Table of Content                                                                                         Page

  • Introduction 2
  • Scenario
  • Budgeting 2
    • Cash Budget 5
    • Master Budget 6
  • Risk and Return 8
    • Decision Tree 8
  • Investment Appraisal 9
    • NPV 10
    • ROCE 10

5.0 Recommendation                                                                                 11

  • Conclusion 11
  • Appendix 12
  • Reference 14

 

  • Introduction

Adidas’s objective is to continue inspiring the world with its latest sports fashion and the wonders its products can do to boost performance for athletes (Heisner, 2012). It is assumed that Adidas would take into consideration of financial modelling include budgeting, risk and return and investment appraisal to measure and analyse the coming projects.

  • Scenario

Despite having a strong brand name in international market, it is assumed that Adidas is coming up with latest development of making thermo temperature apparels specially designed to those athletes who are often experience different changes in weather. This design on its apparel ranging from shoes to shirts and pants are planned to raise the profits of the company and to keep driving its message that’s they are unique within this markets

It is assumed Adidas discovered that now with global warming, it is important to create an apparel that is thermo resistant. Thermo temperature doesn’t mean necessarily to increase the heat but the concept behind it is beyond measure, these apparel will be designed to be worn in any weather, the technology behind is through micro capsules derived by NASA, these capsules are able to release heat through changes in body or the environment and its able to retain the heat, they will have silver lining in them that obstructs harmful positive energy

Adidas is planning on investing on creating new product,  for either thermo resistant sports shoe, thermo resistant sport shirt and thermo resistant sports cap. All these are meant to create competitive advantage and other market out there is adopting such a case but in here this is where investment will play a big role for Li Ning as it will lay out the strategic approach to the new model of development in a sense that as it will allow decision making based on its current cash flow/ outflow because its quit an enormous approach.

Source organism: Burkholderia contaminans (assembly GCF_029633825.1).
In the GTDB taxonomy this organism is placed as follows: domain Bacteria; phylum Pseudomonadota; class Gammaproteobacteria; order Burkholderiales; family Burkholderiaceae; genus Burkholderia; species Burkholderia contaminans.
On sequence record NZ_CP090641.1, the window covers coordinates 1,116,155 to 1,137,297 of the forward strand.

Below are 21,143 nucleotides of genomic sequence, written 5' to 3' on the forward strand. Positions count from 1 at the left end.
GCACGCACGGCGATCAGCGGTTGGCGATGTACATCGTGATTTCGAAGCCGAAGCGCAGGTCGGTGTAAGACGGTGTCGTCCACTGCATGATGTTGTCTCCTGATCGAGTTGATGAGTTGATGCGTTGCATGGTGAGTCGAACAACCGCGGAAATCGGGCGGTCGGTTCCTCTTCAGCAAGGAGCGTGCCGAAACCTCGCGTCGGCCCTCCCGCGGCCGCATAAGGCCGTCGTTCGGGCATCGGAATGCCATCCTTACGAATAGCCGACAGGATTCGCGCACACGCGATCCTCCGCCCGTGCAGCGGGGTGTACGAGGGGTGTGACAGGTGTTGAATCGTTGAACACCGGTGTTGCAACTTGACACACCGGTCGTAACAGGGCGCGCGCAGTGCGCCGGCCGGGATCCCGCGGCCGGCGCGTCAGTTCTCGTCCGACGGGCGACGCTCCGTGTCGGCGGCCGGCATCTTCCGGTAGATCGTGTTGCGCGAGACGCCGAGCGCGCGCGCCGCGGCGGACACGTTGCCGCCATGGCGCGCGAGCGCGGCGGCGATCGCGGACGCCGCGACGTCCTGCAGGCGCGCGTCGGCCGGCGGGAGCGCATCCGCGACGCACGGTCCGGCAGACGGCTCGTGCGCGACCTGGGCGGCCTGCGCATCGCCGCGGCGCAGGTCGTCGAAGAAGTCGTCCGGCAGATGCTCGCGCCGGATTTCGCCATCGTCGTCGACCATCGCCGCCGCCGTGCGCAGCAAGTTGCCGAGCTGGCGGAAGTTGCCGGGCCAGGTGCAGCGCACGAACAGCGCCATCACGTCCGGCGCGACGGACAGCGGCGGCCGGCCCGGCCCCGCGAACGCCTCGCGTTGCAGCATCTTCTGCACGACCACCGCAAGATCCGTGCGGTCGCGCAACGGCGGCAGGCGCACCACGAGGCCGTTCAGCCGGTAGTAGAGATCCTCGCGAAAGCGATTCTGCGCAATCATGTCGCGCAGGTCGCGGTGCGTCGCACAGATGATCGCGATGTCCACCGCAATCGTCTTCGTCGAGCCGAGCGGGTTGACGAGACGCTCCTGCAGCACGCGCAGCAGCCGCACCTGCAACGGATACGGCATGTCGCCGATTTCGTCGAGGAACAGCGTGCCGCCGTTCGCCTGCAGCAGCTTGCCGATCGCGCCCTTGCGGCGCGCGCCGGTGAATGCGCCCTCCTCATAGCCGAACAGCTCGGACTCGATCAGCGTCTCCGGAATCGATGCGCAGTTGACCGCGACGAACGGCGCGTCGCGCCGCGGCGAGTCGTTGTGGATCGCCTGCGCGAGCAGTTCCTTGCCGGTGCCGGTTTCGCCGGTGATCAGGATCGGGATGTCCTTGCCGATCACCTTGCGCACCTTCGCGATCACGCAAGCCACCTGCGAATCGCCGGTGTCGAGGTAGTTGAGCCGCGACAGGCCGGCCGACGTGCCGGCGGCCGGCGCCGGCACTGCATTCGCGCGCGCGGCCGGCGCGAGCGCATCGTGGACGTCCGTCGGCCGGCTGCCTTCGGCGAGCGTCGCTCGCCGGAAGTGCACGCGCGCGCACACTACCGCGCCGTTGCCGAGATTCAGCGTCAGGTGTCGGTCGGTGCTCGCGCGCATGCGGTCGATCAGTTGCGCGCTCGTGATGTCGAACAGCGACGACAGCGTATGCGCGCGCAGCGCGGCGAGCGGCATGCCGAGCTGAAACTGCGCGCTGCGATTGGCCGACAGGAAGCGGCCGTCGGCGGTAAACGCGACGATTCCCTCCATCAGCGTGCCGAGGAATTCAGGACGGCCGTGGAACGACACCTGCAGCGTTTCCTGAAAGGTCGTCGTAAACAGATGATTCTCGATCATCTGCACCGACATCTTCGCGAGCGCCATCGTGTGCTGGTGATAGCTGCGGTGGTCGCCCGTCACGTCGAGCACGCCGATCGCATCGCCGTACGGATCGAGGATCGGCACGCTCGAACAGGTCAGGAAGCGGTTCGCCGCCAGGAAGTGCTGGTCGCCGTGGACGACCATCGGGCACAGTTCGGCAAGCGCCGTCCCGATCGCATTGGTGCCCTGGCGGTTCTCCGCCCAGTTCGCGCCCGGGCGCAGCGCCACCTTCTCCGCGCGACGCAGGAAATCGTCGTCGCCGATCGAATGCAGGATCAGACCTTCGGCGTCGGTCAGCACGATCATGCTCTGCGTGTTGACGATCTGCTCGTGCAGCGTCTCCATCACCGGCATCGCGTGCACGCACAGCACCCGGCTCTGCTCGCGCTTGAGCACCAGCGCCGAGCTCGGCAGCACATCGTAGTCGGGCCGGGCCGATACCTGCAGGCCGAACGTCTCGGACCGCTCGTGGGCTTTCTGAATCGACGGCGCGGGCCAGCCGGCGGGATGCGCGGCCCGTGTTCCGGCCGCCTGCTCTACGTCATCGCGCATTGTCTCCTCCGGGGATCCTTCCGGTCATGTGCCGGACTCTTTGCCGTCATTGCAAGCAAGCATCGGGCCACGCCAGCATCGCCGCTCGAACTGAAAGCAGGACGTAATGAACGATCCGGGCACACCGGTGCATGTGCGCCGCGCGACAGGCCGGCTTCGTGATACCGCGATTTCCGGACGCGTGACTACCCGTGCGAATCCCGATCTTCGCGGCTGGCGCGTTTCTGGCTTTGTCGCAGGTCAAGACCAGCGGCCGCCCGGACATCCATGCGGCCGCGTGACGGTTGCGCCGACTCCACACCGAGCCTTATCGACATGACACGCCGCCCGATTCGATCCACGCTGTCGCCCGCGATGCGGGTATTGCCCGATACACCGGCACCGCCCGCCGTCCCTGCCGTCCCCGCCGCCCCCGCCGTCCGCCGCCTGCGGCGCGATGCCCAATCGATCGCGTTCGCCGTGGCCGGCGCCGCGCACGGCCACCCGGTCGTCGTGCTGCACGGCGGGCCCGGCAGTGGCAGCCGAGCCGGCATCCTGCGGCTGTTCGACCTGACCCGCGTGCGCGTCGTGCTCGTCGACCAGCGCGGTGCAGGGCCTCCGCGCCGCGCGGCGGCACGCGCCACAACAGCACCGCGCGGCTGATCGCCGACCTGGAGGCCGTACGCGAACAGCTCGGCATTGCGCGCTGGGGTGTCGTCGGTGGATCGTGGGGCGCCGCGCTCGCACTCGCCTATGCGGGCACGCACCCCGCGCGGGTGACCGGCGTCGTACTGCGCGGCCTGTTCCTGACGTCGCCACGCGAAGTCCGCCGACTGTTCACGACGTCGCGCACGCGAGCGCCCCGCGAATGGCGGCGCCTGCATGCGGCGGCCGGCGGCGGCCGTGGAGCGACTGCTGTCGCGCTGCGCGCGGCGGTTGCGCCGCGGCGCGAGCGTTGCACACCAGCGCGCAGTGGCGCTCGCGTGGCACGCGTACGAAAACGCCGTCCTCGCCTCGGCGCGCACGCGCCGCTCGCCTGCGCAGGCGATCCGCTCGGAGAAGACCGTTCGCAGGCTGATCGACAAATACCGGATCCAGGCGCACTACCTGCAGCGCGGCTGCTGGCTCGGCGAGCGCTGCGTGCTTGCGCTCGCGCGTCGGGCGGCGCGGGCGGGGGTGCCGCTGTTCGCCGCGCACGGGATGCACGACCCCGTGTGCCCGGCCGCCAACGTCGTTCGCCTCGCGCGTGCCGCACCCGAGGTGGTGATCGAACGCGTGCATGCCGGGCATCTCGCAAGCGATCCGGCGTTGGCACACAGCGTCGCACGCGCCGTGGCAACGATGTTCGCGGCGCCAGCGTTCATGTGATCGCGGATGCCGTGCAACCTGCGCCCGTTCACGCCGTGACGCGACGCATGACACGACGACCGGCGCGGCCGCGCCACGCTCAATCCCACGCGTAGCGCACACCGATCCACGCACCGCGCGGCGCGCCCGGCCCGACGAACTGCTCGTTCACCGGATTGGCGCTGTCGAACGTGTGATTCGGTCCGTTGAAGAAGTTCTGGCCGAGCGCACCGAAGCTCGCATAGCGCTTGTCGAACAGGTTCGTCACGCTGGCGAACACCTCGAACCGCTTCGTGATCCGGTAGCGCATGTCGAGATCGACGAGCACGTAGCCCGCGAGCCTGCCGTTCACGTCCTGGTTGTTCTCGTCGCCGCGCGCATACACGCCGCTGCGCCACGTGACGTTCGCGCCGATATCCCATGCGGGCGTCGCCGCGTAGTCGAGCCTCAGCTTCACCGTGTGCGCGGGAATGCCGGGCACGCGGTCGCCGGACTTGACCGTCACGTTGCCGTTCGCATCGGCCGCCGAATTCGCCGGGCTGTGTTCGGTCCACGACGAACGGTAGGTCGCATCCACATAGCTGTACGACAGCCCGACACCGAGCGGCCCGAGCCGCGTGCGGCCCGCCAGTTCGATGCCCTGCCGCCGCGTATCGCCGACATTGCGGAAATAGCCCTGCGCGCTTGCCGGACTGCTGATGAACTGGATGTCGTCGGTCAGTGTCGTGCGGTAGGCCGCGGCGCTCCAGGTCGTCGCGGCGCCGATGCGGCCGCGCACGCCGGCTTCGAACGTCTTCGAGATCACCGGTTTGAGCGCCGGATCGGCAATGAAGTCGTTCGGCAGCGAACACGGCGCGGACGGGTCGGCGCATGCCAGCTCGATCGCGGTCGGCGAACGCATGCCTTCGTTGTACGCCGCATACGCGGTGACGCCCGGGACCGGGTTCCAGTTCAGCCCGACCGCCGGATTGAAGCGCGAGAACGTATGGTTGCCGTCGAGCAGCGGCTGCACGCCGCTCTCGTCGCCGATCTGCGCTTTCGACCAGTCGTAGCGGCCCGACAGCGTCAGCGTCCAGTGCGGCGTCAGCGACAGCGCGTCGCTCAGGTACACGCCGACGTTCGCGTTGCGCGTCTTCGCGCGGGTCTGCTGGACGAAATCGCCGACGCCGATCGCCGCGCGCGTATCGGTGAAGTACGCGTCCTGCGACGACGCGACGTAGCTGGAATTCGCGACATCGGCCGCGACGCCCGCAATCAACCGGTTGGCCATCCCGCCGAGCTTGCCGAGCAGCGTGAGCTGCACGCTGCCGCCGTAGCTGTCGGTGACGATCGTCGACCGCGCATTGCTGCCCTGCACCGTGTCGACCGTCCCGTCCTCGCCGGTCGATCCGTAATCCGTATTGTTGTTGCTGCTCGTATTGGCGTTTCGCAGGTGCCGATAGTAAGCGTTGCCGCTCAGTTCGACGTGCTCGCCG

• Budgeting

It is important for Adidas to draw out a sub budget and market budget of the to have a better finance management. It is extracted from Adidas that the Balance Sheet at 31 December 2011 was as follows:

Cost Depreciation Net
Fixed assets          
Fixture and Fittings 13000 6000 7000
Motor vehicles 11000 7000 4000
24000 13000 11000
Current assets        €
Stock 9600
Trade debtors 33600
Cash at bank 15000
58200
Current liabilities
Trade creditors 6200 52000
63000
Share capital and reserves
Ordinary shares of € 1 40000
Profit and loss account 23000
63000

Additional details extracted from financial records of Adidas comprise:-

  1. Budgeted monthly purchases and sales for the year ending 31 December 2012 are as follows:

Purchases                 Sales

€                                        €

January                                                       24000                       44000